First, I just want you to take a moment to re-read the title above and realize how awesome it is, period. MODG, a comical blogger, shared with readers the advantages of breastfeeding in honor of World Breastfeeding Week this past August. Of the top 10 advantages, one was “You always win.” She then went on to share an example of this advantage with a fictitious dialogue between her and her husband:
Photo Credit: Weebly Photos
B: What a hard day at work. Let’s watch the game.
Me: It was such a hard day keeping our son alive with my own body. Let’s watch 3 hours of The Bachelorette.
B: (hands over remote)
Laughs aside, this is AMAZING! I think it’s unfortunate that the human body is often underestimated of its capabilities; however, our bodies as females are designed to birth, provide for, and nourish our babies. Side note to expectant parents: let remnants of this simplicity carry over into your first few months of parenting. Your head is probably spinning with conflicting information from the media, family and friends (who usually mean well when dishing out advice), and health care professionals in regards to parenting. Please know that you don’t need lots of fancy things to make your baby happy. Newborns love to be held close and to hear your voice. Keep your baby near, preferably skin-to-skin, and you can never go wrong.
Photo credit: Busy Mommy Media
Breastfeeding can help protect your child against:
Breastfeeding can provide pain relief to babies (keep your little one at your breast while newborn procedures are being done after the birth) (Yamada, 2008). Breastfeeding also improves a child's cognitive and language development as compared to children who were not exclusively breastfed (Kramer, 2008).
As you can see, your baby benefits from breastfeeding in many ways. Not only because of it's protective factors against illness and infection, but because breastfeeding promotes bonding between mother and baby, too! Breastfeeding is not just a way to feed your newborn; it deepens your attachment to him/her as well. When you breastfeed your baby, your body releases oxytocin and prolactin, hormones that help “let down” your milk and deliver it into your baby's mouth. These hormones are also responsible for the blissed-out buzz you get when you breastfeed, causing relaxation and a desire to cuddle with your baby. The release of oxytocin also helps your uterus to contract and shrink back down to its pre-pregnant size. As luck would have it, your uterus isn't the only thing that reduces in size when you breastfeed. Most women typically lose inches in their waistline when nursing their babies (LLLI, 2010). That's right...breastfeeding can help you fit into those clothes you wore back before you were known as “Mommy.”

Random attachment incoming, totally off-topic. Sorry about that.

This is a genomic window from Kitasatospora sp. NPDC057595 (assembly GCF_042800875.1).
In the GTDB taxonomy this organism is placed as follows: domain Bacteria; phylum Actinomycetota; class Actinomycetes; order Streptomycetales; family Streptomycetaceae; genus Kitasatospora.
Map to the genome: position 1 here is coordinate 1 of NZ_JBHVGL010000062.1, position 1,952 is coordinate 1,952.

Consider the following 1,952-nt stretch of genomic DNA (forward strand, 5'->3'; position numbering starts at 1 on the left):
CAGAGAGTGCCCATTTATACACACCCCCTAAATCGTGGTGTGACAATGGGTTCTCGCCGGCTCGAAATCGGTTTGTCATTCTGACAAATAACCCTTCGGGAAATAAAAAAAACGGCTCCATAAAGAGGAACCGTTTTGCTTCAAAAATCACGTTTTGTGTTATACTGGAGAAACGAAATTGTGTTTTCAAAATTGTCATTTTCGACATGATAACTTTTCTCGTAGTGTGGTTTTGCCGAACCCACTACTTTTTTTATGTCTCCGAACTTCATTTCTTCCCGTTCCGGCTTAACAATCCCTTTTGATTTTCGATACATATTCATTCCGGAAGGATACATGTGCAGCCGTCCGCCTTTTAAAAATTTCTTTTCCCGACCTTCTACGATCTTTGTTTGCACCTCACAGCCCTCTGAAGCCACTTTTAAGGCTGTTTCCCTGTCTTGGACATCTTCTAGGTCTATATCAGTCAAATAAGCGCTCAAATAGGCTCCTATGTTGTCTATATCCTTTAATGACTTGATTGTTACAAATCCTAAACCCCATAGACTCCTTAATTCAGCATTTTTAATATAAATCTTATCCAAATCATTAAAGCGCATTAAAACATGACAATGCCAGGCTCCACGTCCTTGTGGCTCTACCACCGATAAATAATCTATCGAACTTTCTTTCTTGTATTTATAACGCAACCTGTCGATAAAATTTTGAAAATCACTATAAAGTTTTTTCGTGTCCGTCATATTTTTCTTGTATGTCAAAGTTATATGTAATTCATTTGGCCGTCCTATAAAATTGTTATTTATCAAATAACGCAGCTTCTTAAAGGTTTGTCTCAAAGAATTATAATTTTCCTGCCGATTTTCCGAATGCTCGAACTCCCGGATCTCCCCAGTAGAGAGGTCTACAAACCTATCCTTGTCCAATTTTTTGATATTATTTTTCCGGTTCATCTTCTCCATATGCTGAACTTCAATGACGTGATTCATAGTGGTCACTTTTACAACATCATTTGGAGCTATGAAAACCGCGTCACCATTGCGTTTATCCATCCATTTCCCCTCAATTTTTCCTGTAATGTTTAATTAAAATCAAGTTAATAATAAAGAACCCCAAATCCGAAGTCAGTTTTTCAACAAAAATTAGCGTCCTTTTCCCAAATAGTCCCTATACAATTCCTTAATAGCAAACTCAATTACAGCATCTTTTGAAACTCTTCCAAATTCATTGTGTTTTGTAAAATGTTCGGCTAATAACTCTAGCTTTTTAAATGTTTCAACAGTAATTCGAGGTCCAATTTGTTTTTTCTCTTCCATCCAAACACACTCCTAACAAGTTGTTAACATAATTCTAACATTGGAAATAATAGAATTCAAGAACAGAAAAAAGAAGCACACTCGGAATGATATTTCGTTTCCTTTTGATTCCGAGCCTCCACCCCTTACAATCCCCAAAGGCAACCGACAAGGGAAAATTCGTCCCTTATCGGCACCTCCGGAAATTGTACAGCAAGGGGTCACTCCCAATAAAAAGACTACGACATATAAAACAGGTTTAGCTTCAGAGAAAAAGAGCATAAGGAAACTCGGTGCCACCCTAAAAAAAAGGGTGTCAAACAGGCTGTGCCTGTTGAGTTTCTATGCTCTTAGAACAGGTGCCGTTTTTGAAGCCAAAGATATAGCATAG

If you breastfeed your baby exclusively (not providing any other food or drink except breastmilk) and often (remember to watch your baby and not the clock!), your period is not likely to come back for at least six months. This contraception method, known as the Lactational Amenorrhea Method (LAM), is 98-99% effective when used correctly. When you nurse based on your baby's feeding cues and “empty” your breasts when they feel full, you are following the process of supply and demand. Basically, your baby is removing the milk from your breasts in order to allow more room for new milk production (known as “galactopoiesis”...how about that for your 'Word of the Day?').
So, let's recap: Mom is bonding with baby, losing weight, and not experiencing a monthly period? Pretty impressive, but the benefits don't stop there. Moms who breastfeed are also at a lower risk of developing breast, uterine, and cervical cancer. They are also at a reduced risk of developing diabetes and osteoporosis (LLLI, 2010). New studies even show that moms who breastfeed actually get more sleep than moms who do not.
Last, but definitely not least, we should stop and take a second to think about how breastfeeding can influence society as a whole. I've often heard many times before, "Breast is best," but I disagree. I know, I know. You're thinking, "Ummm..Lindsey? You just listed one million reasons why breastfeeding is fabulous. Of course you think breast is best." Actually, breastfeeding is the norm, not "the best." Like I stated earlier, women's bodies are designed to feed their babies. And it's not just about baby's nutrition, but the strong relationship that develops between mom and baby, which eventually spills over into the relationships that exist in our communities. Unfortunately, our society has lost sight of the practicality of women's breasts, focusing more on their sexuality instead. This can make it hard for women to breastfeed in public or even discuss using a breast pump at work with their employer (Pumping moms are allowed time and space in their workplace according to the law, by the way). If you happen to catch a mom breastfeeding in public, cheer her on. Tell her that she's doing a great job. I believe that we need to embrace breastfeeding in order for moms to have the confidence and proper support to nurse their babies. After all, they're filled with too much goodness to not utilize, right?
And for one last laugh....